coliform (>1 positive sample/month total coliform). The average of samples taken in 1999 from
the well is 29.1 mg/L nitrate. Monitoring results for the 2nd and 3rd quarters of 1999 and the 2nd
and 4th quarters of 1997 exceeded the MCL for total coliform.
Additional violations include failure to test well water, failure to notify the public of violations,
and failure to report violations to the EPA.
The "Tumble-Inn well" reflects water quality problems found in all wells used at Powder River.
Individual domestic wells are not regulated for conformity with the "Safe Drinking Water Act."
Well owners in Powder River have long been aware of the dangers associated with drinking water
from town wells and have either hauled water or had purified water delivered. The AOC lists
interim measures (staying on imported drinking water and posting public notices) that must be
implemented and also requires implementation of long-term corrective measures.
Powder River residents will be given the choice of pursuing the best alternative(s) identified in
the 2002 WWDC study. The study concentrated on identifying contaminate sources, evaluate
treatment alternatives for exiting wells, locate alternative ground water source supplies (e.g. deep
drilling), and provided cost estimates for the various alternatives. The study was delivered to
EPA Region 8 Enforcement authorities and as of late 2003, no decision has been handed to
Powder river residents.
| 14. ||PROJECT:||Rock Springs East Water Supply|
|SPONSOR:||Green River-Rock Springs-Sweetwater County Joint
Powers Water Board|
Several areas east of Rock Springs, including the Arrowhead Springs Subdivisions, are interested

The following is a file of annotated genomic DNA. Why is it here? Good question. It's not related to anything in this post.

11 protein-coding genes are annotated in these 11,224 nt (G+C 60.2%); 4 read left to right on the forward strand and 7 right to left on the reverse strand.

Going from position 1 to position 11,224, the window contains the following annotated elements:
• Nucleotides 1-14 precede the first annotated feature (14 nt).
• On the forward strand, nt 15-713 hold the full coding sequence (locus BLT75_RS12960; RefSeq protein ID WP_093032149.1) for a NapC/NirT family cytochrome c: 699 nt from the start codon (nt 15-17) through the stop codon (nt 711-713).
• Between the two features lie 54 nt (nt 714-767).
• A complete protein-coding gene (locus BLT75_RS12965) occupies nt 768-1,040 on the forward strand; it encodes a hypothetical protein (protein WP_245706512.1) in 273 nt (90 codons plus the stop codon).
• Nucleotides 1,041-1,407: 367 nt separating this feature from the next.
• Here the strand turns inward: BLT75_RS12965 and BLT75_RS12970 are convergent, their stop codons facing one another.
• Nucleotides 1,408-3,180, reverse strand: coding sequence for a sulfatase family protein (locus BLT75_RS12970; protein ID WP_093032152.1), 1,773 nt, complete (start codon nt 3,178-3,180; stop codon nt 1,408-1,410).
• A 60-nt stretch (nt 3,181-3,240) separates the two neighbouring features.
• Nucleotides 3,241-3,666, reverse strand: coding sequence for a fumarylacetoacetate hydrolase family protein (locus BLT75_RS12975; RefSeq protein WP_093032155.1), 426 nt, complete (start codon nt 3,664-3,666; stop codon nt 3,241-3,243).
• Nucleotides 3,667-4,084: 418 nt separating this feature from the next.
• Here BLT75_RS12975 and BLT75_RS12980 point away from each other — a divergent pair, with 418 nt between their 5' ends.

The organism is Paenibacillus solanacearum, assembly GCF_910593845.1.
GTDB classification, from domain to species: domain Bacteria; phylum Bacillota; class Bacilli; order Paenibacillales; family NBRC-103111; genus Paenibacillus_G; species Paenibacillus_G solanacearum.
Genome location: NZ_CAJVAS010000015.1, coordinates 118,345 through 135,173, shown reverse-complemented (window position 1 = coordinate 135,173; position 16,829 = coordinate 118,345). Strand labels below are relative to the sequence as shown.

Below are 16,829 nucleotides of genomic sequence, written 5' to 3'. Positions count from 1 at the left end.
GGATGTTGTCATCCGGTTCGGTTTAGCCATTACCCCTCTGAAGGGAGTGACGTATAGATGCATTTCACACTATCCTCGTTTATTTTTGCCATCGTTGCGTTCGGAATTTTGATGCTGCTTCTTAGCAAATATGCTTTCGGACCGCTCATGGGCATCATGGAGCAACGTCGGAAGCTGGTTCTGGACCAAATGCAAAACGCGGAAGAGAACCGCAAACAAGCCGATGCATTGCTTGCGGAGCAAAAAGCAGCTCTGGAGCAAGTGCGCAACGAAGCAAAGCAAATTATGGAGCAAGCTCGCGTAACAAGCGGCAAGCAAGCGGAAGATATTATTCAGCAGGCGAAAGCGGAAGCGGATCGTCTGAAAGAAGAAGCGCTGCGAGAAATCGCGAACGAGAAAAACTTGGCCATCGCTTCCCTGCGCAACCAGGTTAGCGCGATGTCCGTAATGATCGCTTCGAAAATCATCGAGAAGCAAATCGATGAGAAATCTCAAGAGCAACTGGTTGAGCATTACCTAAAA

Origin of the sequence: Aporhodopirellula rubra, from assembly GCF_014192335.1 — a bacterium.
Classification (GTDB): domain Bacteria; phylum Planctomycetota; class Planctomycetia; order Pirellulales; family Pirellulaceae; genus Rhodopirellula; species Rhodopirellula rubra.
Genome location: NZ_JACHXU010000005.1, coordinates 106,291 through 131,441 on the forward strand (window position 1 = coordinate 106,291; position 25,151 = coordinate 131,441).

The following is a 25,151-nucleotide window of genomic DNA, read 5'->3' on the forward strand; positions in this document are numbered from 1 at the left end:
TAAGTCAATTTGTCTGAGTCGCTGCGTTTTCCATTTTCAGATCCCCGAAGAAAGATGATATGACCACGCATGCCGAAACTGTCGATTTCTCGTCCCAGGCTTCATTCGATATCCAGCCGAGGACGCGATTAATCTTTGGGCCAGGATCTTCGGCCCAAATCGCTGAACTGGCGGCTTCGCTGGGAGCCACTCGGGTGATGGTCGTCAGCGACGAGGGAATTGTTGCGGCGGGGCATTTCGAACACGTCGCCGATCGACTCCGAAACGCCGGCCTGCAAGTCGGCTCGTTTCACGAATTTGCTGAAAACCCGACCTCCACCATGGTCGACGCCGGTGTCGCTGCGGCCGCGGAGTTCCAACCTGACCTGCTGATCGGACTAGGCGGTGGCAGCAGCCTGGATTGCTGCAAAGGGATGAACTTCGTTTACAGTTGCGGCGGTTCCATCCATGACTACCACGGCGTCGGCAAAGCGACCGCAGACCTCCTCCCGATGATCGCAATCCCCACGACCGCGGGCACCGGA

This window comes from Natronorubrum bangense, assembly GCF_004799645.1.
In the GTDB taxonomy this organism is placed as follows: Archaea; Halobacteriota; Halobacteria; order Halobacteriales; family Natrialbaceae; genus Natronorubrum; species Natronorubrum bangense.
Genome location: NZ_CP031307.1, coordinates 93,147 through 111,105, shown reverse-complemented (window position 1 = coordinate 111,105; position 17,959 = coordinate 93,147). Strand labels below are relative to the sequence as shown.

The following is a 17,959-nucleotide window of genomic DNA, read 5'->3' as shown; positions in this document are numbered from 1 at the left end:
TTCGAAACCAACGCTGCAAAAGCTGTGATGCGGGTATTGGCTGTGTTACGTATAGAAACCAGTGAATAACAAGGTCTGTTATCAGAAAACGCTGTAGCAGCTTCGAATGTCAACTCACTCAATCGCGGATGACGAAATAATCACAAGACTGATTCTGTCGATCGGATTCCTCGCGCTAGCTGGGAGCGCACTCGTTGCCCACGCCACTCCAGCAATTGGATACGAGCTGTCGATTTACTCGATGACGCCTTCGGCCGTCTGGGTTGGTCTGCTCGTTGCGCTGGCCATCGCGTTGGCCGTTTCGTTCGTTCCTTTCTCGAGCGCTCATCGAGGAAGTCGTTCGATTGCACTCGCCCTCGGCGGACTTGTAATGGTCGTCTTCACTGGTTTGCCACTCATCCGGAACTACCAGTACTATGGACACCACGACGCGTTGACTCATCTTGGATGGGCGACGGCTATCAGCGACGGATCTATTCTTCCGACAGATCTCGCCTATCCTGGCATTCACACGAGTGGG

in constructing a centralized water system. In order to supply water to the area, a new
transmission pipeline would be required to transmit water from Rock Springs. SF Industries may
be interested in participating in the project. Further, the Sweetwater County Airport, located 7
miles east of Rock Springs, would also like water service.
The Level I study delineated a service area and provided preliminary designs and cost estimates
for the pipeline.
The project was initiated in 1995. A Level I evaluation was conducted and completed in 1996.
The project was placed on Hold in 1996 and remained on Hold until 2004.
| 15. ||PROJECT:||Ten Sleep/Hyattville Master Plan|
|SPONSOR:||Town of Ten Sleep - Hyattville Water Company|
|LOCATION:||Washakie County and Big Horn County|
Ten Sleep: The Town of Ten Sleep has two (2) Madison Formation aquifer supply wells that
serve its water supply needs. The oldest well was drilled in 1955 and a second well was added in
1978. The total yield from these wells has been more than ample to serve the community.
Consumption however, far outstrips demand, with average use estimated at 2500 gallons per day
per person. This use rate figure is approximately ten times the recommendation suggested for
Wyoming public water supply systems by the Wyoming Department of Environmental Quality.
This inefficiency is a central consideration to be addressed by the requested study. The study
would include an entire review of their system.
The Level I study will also determine whether the town should provide service to outlying rural
areas. Expansion of supply outside of town has occurred to some extent but recent residential
development in the county near Ten Sleep has encountered insufficient water supply in their
domestic wells from a quantity and quality standpoint.
Therefore, a small-scale regional plan utilizing the existing Ten Sleep ground water supply is an
attainable concept worth consideration in a master plan study.
Hyattville: In 1968, the residents of Hyattville formed the Hyattville Water Company for the
purpose of developing a safe, reliable supply of water for their community. Subsequently, a deep
well was drilled into the Madison Formation that flowed 100 g.p.m. at the time of completion.